“Anita was driven by intellectual curiosity and a commitment to ensuring equitable health access in developing countries. She was energized by opportunities to improve vulnerable populations’ access to health services and sought as many experiences as possible. While her work covered a wide range of areas, she made a lasting contribution to the field of HIV. Her passion for justice and human rights was reflected in efforts to promote key populations’ access to HIV services – she sought to engage civil society organizations in national HIV responses and ensure their sustainability. Anita had an incredible sense of empathy and as she connected with people throughout the world, she undertook her work with a relentless drive to improve their lives.” – Britt Herstad, HIV Regional Advisor, Office of HIV/AIDS, USAID
” . . . in all her work in public health, she was more concerned about the result than the credit; more concerned about improving people’s health . . .” – Steven Forsythe, MBA, PhD, Deputy Director, Economics and Costing, Avenir Health
“Anita had a passion for mapping those most in need of services for HIV. With this information, resources could go where they were most needed. . .” –Jill Gay, Chief Technical Officer, What Works Association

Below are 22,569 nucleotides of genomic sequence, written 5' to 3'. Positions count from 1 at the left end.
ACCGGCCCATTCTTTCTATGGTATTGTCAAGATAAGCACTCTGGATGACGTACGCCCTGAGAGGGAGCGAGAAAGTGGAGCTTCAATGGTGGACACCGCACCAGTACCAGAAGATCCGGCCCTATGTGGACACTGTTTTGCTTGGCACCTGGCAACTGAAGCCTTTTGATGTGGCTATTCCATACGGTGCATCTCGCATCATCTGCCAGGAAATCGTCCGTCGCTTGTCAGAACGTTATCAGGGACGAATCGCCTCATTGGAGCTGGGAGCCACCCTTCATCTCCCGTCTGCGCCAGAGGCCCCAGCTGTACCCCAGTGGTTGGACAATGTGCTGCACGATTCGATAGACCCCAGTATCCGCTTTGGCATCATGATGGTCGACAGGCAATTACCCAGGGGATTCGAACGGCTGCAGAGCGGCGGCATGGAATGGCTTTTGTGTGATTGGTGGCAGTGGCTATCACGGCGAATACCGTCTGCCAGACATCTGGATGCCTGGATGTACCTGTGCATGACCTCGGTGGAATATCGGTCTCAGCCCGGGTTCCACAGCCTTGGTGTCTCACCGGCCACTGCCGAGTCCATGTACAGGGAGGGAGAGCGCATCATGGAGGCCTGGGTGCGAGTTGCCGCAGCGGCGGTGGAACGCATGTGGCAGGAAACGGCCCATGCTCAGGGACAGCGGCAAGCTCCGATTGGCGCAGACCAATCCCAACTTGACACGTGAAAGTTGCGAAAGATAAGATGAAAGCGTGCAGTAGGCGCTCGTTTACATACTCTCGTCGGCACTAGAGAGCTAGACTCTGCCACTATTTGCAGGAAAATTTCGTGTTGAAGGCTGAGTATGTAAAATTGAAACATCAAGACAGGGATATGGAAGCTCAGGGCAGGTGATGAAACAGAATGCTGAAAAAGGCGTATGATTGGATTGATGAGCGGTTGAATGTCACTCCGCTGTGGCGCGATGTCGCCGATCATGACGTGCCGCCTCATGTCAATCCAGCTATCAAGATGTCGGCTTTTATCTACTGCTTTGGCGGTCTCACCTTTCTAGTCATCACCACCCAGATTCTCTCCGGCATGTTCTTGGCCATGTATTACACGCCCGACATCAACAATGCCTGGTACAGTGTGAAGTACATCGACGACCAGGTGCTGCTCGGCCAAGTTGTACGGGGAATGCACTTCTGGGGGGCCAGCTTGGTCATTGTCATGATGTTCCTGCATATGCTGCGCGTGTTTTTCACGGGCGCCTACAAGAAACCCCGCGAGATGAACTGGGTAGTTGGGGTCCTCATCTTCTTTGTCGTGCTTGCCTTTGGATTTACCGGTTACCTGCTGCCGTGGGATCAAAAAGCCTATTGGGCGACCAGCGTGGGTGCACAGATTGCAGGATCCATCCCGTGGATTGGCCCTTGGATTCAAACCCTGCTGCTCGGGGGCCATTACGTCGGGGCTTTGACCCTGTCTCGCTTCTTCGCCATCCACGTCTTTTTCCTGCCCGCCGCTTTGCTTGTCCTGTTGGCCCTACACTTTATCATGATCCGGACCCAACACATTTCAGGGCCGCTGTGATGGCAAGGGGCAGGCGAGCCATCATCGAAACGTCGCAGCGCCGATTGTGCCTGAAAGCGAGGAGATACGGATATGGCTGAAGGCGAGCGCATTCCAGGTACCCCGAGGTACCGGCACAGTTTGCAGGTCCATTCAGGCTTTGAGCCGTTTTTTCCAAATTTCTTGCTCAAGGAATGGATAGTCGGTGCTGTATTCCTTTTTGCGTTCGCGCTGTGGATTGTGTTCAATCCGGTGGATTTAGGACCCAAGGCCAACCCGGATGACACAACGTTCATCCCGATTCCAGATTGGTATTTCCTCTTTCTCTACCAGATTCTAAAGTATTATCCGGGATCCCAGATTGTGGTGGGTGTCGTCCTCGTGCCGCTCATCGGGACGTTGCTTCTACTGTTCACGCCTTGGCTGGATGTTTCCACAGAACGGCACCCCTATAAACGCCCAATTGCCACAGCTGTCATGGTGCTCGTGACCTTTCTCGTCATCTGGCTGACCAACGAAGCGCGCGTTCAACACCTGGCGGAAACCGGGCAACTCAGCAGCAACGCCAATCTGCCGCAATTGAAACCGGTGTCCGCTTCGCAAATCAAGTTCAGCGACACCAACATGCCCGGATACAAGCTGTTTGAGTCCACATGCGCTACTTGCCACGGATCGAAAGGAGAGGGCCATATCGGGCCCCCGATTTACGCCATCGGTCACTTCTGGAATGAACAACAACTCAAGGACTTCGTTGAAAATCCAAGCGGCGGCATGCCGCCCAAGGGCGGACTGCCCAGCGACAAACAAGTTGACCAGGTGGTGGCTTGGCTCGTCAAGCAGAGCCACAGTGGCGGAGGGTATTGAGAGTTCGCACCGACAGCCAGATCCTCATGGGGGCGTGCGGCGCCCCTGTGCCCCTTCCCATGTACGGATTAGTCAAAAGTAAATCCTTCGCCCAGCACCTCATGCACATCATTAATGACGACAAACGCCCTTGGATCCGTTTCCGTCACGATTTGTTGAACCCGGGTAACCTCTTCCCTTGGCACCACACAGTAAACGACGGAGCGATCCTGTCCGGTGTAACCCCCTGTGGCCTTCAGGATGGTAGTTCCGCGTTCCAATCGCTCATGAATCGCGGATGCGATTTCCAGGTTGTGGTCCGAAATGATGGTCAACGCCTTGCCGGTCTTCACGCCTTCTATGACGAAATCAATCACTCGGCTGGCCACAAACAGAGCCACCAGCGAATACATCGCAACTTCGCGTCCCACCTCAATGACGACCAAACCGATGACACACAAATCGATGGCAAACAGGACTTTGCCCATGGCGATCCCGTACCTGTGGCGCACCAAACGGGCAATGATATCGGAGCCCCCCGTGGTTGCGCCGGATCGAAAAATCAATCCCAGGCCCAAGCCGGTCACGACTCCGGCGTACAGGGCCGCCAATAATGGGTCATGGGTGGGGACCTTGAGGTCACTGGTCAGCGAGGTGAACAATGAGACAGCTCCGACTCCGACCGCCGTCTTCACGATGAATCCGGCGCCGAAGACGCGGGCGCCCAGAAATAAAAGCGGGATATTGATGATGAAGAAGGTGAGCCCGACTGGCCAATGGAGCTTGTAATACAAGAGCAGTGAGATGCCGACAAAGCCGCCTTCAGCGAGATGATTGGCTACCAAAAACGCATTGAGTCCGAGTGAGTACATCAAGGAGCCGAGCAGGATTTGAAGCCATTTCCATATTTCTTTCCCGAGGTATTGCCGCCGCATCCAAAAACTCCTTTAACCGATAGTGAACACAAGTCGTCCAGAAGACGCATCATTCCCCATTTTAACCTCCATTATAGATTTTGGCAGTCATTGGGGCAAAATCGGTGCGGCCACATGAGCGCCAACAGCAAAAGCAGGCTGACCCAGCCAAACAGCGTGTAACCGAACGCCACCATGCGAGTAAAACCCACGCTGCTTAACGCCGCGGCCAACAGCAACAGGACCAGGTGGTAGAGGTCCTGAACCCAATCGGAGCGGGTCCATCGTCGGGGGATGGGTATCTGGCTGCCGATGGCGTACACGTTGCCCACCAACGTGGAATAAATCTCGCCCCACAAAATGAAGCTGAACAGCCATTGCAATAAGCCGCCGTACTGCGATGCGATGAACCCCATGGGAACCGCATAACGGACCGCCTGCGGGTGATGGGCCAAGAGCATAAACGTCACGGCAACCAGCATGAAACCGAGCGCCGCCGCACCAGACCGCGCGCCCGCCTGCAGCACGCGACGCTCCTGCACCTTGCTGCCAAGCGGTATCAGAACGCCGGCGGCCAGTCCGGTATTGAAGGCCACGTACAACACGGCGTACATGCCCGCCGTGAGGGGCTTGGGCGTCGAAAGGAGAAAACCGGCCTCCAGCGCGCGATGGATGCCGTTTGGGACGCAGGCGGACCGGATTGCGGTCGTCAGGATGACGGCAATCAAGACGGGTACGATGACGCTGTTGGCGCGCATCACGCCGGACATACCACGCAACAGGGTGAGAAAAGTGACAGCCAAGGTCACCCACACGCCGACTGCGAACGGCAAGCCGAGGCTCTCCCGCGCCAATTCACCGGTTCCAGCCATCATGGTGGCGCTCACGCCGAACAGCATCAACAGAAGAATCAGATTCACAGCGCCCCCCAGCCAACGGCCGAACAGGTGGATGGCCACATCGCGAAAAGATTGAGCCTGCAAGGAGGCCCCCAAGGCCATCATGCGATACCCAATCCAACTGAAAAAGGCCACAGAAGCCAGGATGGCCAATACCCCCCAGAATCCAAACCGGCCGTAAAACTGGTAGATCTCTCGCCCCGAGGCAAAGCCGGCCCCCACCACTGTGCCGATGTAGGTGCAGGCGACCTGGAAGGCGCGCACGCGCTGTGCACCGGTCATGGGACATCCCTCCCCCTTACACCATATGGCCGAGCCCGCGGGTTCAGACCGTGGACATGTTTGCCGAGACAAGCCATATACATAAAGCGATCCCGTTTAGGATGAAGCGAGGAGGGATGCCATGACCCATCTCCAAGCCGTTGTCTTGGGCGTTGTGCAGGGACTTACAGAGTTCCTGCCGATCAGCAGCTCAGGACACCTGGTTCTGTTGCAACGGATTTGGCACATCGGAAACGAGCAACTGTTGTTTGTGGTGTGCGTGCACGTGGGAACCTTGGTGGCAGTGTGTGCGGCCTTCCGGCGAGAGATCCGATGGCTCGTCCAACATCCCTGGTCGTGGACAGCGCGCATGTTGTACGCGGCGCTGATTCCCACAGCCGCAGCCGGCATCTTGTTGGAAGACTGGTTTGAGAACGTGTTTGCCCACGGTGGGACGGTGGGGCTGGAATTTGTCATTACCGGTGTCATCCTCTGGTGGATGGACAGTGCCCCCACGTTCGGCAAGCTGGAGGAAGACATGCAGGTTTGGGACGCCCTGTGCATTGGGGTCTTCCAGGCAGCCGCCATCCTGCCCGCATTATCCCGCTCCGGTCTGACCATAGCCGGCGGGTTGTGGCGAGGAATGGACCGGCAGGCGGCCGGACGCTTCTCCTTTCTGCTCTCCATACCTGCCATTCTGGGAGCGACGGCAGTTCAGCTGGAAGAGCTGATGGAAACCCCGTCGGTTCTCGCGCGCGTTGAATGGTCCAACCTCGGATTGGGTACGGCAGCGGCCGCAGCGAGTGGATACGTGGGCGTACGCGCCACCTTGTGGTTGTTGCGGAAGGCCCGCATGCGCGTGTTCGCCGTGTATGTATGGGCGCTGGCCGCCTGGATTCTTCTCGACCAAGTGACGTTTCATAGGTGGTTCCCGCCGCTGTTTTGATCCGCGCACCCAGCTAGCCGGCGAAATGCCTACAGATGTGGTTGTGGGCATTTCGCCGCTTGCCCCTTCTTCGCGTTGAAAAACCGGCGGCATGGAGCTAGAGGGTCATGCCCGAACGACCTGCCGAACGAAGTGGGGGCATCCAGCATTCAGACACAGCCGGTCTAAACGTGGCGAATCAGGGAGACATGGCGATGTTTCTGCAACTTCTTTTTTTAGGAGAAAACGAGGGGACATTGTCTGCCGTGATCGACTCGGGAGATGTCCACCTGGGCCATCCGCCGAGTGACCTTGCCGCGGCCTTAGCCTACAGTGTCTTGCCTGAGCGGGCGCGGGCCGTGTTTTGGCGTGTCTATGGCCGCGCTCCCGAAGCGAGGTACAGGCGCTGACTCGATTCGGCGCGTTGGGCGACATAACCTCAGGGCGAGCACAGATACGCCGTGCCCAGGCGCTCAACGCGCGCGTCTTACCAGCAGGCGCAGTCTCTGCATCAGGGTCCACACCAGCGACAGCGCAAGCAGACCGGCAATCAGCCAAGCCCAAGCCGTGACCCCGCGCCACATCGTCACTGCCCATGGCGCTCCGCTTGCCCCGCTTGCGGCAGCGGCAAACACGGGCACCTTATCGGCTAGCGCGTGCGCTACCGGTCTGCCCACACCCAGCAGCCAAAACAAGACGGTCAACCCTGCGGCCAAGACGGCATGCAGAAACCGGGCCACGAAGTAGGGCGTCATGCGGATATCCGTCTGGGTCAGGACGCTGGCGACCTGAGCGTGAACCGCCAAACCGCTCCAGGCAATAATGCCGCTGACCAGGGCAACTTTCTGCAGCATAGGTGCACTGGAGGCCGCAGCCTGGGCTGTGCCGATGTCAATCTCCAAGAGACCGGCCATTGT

“Anita and I traveled to Guyana together in 2013 to interview members of civil society organizations about how they could continue their HIV work while donor funding was decreasing. I was so impressed with her sensitivity to the different perspectives in these conversations and her ability to connect with everyone- from a leader of an urban business network to a small rural organization’s HIV client. After one day of these interviews, we spent a bumpy boat and car ride back to the capital talking about why it was so important to ensure that there are HIV services left for those who need them. It was fun to talk with Anita since she was so smart, passionate, and articulate about her viewpoint. But the best part of talking with her was she had this rare ability to listen and make you feel really listened to. That is probably why she excelled in her work. She cared about what others thought and brought those perspectives alive in a sincere way. At the end of these interviews in Guyana, Anita had this “blue sky” question- what was the ask or dream of these organizations if the sky was the limit? She pushed people to get out of their shells and think beyond the normal response; it helped us ultimately find solutions that were unexpected. I wish we could ask her the “blue sky” question now. I can imagine her smile.” Deborah Kaliel, Senior Sustainability and Capacity Building Advisor, Office of HIV and AIDS, USAID